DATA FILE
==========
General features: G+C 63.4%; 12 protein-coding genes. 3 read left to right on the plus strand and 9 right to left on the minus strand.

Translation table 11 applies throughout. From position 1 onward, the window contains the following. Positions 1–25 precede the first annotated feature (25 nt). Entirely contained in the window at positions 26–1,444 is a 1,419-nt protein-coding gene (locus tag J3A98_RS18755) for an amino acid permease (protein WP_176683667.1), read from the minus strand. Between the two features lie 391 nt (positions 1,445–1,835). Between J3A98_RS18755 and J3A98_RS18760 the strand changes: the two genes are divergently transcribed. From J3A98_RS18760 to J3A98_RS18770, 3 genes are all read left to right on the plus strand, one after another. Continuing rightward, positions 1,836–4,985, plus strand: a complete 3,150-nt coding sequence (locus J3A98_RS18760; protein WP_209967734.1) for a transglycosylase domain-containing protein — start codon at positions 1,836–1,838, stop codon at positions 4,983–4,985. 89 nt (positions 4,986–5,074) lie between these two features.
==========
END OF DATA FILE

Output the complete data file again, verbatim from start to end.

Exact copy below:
General features: G+C 63.4%; 12 protein-coding genes. 3 read left to right on the plus strand and 9 right to left on the minus strand.

Translation table 11 applies throughout. From position 1 onward, the window contains the following. Positions 1–25 precede the first annotated feature (25 nt). Entirely contained in the window at positions 26–1,444 is a 1,419-nt protein-coding gene (locus tag J3A98_RS18755) for an amino acid permease (protein WP_176683667.1), read from the minus strand. Between the two features lie 391 nt (positions 1,445–1,835). Between J3A98_RS18755 and J3A98_RS18760 the strand changes: the two genes are divergently transcribed. From J3A98_RS18760 to J3A98_RS18770, 3 genes are all read left to right on the plus strand, one after another. Continuing rightward, positions 1,836–4,985, plus strand: a complete 3,150-nt coding sequence (locus J3A98_RS18760; protein WP_209967734.1) for a transglycosylase domain-containing protein — start codon at positions 1,836–1,838, stop codon at positions 4,983–4,985. 89 nt (positions 4,986–5,074) lie between these two features.